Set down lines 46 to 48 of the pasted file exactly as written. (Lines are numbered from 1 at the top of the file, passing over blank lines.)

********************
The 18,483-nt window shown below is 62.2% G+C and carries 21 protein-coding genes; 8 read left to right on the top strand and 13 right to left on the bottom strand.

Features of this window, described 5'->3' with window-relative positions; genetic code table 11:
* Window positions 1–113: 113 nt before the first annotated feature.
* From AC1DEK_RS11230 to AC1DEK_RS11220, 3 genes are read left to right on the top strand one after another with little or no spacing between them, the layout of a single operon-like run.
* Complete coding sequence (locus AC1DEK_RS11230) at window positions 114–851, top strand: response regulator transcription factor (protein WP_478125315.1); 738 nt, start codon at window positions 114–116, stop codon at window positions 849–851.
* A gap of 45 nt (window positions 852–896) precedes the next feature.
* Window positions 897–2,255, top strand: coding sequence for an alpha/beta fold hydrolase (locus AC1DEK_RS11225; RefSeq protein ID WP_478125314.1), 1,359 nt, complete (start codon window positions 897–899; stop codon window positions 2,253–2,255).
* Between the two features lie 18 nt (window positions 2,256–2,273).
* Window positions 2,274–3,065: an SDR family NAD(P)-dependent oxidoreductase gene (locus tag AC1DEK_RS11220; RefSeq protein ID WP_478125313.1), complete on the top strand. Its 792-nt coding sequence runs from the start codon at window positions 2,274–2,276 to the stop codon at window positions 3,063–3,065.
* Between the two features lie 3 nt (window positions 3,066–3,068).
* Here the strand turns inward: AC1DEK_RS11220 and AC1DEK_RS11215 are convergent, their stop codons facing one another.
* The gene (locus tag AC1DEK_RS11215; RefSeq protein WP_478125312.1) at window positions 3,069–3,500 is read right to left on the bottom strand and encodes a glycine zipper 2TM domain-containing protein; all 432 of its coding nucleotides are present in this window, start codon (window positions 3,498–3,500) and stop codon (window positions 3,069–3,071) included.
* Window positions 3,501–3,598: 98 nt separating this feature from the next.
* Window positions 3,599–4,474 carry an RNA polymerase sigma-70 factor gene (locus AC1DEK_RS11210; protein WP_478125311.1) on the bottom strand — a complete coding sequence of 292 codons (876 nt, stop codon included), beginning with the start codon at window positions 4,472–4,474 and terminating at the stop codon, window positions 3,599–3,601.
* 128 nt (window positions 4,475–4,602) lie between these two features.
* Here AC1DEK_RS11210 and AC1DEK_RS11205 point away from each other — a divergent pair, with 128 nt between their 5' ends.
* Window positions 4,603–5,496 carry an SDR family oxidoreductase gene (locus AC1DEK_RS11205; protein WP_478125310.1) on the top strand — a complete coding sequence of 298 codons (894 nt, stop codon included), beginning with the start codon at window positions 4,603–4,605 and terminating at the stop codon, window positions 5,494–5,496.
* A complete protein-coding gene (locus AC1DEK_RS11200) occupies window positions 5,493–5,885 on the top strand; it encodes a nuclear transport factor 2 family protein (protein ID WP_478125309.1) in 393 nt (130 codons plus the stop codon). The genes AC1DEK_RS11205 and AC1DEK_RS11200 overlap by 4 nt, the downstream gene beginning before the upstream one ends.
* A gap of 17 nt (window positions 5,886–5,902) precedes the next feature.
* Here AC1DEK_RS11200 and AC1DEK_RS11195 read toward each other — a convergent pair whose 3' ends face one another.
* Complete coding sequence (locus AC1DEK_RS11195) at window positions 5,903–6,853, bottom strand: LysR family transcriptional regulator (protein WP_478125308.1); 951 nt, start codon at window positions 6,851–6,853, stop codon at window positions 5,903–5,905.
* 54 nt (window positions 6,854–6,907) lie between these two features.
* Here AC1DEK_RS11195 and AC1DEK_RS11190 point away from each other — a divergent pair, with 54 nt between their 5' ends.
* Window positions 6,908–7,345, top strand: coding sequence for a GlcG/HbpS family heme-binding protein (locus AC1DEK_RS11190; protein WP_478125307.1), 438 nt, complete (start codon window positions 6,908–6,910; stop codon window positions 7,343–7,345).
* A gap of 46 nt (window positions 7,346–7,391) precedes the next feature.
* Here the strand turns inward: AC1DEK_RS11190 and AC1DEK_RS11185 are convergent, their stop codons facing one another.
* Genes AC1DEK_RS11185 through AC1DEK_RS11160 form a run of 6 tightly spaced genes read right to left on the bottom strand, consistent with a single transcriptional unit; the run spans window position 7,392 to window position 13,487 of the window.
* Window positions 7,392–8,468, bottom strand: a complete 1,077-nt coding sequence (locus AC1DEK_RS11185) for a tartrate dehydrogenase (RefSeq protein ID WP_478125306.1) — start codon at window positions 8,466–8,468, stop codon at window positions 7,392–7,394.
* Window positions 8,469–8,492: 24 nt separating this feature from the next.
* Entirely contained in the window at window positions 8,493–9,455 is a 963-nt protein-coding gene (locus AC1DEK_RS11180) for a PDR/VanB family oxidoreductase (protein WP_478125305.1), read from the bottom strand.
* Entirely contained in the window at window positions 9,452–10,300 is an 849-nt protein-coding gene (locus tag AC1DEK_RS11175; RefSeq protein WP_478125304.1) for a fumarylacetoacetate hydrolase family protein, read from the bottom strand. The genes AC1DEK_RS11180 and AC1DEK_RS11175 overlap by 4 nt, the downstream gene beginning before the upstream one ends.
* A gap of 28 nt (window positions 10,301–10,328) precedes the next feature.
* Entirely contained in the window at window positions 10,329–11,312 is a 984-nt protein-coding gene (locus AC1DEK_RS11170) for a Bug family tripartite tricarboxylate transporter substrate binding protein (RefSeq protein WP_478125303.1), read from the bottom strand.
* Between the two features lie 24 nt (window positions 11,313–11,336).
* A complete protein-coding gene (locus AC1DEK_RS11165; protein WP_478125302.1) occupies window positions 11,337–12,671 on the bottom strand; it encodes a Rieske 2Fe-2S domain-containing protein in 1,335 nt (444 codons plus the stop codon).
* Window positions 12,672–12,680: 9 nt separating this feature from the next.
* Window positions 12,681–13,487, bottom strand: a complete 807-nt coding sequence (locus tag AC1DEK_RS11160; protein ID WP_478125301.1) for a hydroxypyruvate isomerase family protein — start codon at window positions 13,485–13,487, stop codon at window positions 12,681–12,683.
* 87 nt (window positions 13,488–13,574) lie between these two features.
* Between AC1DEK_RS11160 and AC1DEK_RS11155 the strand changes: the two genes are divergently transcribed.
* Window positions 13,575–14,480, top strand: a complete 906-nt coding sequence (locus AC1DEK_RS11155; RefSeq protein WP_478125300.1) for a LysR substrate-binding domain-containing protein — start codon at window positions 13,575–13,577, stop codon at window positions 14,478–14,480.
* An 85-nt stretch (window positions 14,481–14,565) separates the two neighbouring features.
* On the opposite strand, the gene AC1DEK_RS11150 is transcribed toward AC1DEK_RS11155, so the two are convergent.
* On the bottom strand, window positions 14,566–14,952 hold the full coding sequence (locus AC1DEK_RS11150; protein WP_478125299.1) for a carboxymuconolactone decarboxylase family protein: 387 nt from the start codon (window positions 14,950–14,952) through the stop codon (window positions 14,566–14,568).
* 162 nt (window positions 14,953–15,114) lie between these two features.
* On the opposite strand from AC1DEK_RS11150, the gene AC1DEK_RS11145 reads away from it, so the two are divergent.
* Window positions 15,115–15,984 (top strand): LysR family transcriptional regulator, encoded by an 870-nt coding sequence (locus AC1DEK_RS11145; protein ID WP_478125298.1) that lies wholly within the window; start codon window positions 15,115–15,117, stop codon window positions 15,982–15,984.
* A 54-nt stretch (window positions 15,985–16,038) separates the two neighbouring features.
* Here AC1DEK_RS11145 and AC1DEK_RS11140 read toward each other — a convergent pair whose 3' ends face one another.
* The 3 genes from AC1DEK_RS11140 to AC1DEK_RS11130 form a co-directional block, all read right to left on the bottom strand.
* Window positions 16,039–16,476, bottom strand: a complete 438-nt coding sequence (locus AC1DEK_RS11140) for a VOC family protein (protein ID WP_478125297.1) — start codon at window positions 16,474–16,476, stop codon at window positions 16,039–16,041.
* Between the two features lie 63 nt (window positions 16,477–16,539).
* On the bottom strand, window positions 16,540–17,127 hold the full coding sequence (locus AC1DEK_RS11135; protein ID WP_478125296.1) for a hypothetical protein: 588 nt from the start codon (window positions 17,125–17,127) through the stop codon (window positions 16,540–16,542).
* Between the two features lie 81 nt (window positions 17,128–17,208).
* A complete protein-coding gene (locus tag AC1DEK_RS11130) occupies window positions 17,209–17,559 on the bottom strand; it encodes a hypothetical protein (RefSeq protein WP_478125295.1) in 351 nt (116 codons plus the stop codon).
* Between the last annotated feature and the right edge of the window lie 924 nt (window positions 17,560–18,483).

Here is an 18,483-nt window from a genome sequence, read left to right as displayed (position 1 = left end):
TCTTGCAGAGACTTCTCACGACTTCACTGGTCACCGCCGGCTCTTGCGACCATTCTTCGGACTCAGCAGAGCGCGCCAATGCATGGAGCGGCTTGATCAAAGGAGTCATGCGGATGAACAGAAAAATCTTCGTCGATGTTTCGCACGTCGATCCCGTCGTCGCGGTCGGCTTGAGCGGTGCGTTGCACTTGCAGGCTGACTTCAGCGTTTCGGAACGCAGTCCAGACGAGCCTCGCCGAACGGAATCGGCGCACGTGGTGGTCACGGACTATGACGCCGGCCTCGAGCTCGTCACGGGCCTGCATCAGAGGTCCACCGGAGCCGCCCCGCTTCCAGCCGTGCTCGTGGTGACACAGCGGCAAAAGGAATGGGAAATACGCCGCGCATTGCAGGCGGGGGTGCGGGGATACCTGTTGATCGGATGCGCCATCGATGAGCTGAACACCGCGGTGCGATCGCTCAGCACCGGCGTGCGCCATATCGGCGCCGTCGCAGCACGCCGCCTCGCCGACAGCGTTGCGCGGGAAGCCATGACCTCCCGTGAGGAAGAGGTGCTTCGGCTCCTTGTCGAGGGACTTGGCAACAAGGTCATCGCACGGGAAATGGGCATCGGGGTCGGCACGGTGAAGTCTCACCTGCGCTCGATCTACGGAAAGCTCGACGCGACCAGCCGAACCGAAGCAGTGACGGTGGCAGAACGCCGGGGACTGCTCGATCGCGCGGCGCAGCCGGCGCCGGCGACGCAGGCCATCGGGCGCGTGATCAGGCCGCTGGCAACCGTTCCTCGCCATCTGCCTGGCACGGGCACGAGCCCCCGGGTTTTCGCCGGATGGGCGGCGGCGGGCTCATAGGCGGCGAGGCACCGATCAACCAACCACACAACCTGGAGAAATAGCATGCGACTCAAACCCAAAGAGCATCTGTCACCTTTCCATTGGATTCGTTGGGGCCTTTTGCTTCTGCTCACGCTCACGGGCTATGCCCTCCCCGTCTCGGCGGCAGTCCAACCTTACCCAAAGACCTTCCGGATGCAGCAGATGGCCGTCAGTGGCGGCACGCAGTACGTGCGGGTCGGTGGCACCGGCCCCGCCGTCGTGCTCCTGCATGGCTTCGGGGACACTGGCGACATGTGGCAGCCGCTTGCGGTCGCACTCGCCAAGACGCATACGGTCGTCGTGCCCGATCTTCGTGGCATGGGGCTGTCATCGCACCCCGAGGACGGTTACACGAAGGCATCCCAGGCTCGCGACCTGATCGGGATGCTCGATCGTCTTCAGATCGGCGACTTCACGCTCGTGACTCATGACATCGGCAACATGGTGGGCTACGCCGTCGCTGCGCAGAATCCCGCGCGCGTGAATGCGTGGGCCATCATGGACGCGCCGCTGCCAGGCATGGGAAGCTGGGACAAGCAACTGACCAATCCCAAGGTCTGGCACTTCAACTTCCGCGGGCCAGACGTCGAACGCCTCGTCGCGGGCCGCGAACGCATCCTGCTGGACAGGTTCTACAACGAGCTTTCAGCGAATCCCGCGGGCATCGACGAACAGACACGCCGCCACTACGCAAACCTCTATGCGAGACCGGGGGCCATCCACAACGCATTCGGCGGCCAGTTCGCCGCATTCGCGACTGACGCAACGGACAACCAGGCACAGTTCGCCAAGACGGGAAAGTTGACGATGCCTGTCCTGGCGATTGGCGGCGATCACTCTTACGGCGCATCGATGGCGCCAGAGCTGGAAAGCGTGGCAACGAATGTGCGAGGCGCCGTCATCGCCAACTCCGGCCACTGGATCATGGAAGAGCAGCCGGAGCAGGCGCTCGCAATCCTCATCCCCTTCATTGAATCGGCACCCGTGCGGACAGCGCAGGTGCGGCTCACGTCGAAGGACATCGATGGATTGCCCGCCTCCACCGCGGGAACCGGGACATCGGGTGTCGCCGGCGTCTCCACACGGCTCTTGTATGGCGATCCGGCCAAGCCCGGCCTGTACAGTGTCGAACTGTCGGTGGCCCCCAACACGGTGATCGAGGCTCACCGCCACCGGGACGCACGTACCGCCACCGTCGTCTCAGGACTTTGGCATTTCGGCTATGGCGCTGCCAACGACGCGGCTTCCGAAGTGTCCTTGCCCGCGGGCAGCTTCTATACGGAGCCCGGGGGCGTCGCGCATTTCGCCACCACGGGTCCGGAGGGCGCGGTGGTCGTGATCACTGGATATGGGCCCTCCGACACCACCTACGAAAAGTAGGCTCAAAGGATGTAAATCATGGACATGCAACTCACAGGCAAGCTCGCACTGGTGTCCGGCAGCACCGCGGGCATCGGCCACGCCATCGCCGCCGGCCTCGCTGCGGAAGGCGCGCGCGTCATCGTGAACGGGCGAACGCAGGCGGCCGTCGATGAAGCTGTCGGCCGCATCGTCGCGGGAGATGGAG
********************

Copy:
* Window positions 15,115–15,984 (top strand): LysR family transcriptional regulator, encoded by an 870-nt coding sequence (locus AC1DEK_RS11145; protein ID WP_478125298.1) that lies wholly within the window; start codon window positions 15,115–15,117, stop codon window positions 15,982–15,984.
* A 54-nt stretch (window positions 15,985–16,038) separates the two neighbouring features.
* Here AC1DEK_RS11145 and AC1DEK_RS11140 read toward each other — a convergent pair whose 3' ends face one another.